Phoning the Bereaved

Robin Botie of Ithaca, New York, photoshops a scene of grief support, how to comfort someone who is mourning.A stranger’s voice says hello. I gulp, hug the phone closer, and manage to squeak out, “Hi, this is Robin, a Hospicare bereavement-call volunteer. Is this an okay-time to talk?” The stranger usually softens at this. Either from warm memories of how Hospicare treated their family during dark times, or maybe they sense my anxiety and want to help me out. For me, talking to strangers is scary enough face to face. But phoning some unknown person, to see how they’re doing after the love of their life has died—that takes all my courage. The first phone call to a newly assigned person, I always dread that my mourner will sob uncontrollably and hate me because I made him remember his beloved is dead. As a bereaved mother, I know this isn’t likely. Still, that first call is scary. I never know what I’ll get.

Sometimes on the initial calls, I find people who are terribly lonely and grateful to have someone, even a stranger, to talk to. Not much of a conversationalist myself, if they babble on about their loss, I’m content to sit and listen as they reminisce or cry.

Other times, though, I find someone who is even more shy and reserved on the phone than I am. I frantically fish around for good questions not answerable with a simple ‘yes’ or ‘no.’ It is almost painful trying to engage some people. “May I call you again in three months?” I ask at the end of the call, wondering if they will take the opportunity to opt out.

Once, on a first call, a person told me, “Oh, I’m so over that. My life is much better now that he’s dead.”

It’s all okay. Better to phone than not phone. Because in the weeks and months following the death of a loved one, after the funeral, after family and friends have returned to their normal lives and deliveries of flowers and dinners have stopped, that is when a phone call (or regularly occurring calls) to the bereaved may be most welcome and needed. When I find the one whose friends and relatives have gotten tired of hearing her stories about her deceased loved one, and she’s bursting with the need to talk, it is worth all the worry and discomfort. “I miss my Joe,” she wails. And since she’s in howling-mode anyway, I ask, “What do you miss most about him? What was the best thing about Joe?” Or, “How did you two meet?” Or, “How did he change your world?” And if the person on the other end of the line is not gushing over with endless tales of her beloved one, I might ask, “What can you do to honor his memory?”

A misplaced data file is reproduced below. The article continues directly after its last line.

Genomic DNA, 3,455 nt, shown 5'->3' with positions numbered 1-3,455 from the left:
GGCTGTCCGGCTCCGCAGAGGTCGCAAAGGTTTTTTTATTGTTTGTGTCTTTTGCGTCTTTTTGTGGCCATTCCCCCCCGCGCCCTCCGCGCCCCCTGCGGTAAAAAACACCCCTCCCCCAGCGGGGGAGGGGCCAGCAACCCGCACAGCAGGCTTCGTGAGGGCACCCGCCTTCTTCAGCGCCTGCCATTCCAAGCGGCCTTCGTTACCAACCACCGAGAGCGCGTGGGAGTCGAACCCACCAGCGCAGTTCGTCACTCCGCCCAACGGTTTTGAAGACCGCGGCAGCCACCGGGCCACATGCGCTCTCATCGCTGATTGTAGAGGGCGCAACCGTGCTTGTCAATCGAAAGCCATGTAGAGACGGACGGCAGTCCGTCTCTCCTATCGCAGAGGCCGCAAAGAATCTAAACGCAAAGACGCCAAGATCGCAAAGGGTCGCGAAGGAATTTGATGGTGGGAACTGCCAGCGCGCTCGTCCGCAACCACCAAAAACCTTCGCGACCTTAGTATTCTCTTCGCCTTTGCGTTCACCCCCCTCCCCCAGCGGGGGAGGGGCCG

And finally, “What are you doing to take care of yourself?” That’s my favorite question because it gets back to the bereaved person and the self-care he or she deserves as they face the reality of life without their loved one.


What do you say to support the bereaved? What is the most difficult phone conversation to have with anyone?

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6 thoughts on “Phoning the Bereaved

  1. Elaine Mansfield

    Thank you for doing this, Robin. Sometimes it’s so important–and other times not welcome. How do we know until we ask? I made these calls until a few years ago when my hearing became impossibly impaired. At that time, I had to give up on phone calls and bereavement groups. So now I help in the office and give a talk on occasion. It feels important for people to know they have resources when needed.

    1. Robin Botie Post author

      Well, Elaine, I don’t know what you did or said, but people loved your workshops at Hospicare. I still have people requesting those groups lead by Elaine Mansfield. I’m glad you’ve found your place in the office. It seems like such a neat place to work. I wonder if you bring Willow in with you?

  2. Monica Sword

    I had a similar experience this week, phoning a long time friend who’s son had died last week. Being a bereaved mother, you’d think I’d know all the right things to say. Instead, I stared at the phone a long time, picked it up, set it down several times, cried as the memories of my early grief days came flooding back. After waiting a couple days, I tried again with better composure, still tearfully. It can’t be helped. These are the most difficult of calls and as they should be. The newly bereaved mother was grateful I called and asked that I continue to call. No problem there. She’s at the top of my calling list.

    Thank you Robin.

    1. Robin Botie Post author

      I know, it’s so much easier to make those calls to the bereaved after the first one where you set up a relationship of some kind. Kind of like scouting out the territory for danger, finding the scene is safe, and feeling like you can come back again and be in good standing. I wish I’d had these calls the first year of my bereavement. It was so hard to not have people who would listen eagerly to my stories about Marika. I try to remember how that felt, to yearn to mention her, when I make these calls.

  3. Lynne Taetzsch

    I think that in general, people don’t know what to say, Robin. I was surprised when good friends did not return my call telling them my husband had died. Later I’d find out that they were just afraid they wouldn’t say the right thing. Of course, just calling and listening would be a comfort. I think listening is the most important part. But it’s not easy for most people. Good for you for providing this comfort to the bereaved!

    1. Robin Botie Post author

      Well, it isn’t easy, as I, too, am often afraid of saying the wrong thing. Even though I know better, I keep thinking I’m going to make the bereaved sad by mentioning their beloved one. Even though I know they are yearning to hear their loved one’s name and have the opportunity to talk about him/her. I’m still learning this.


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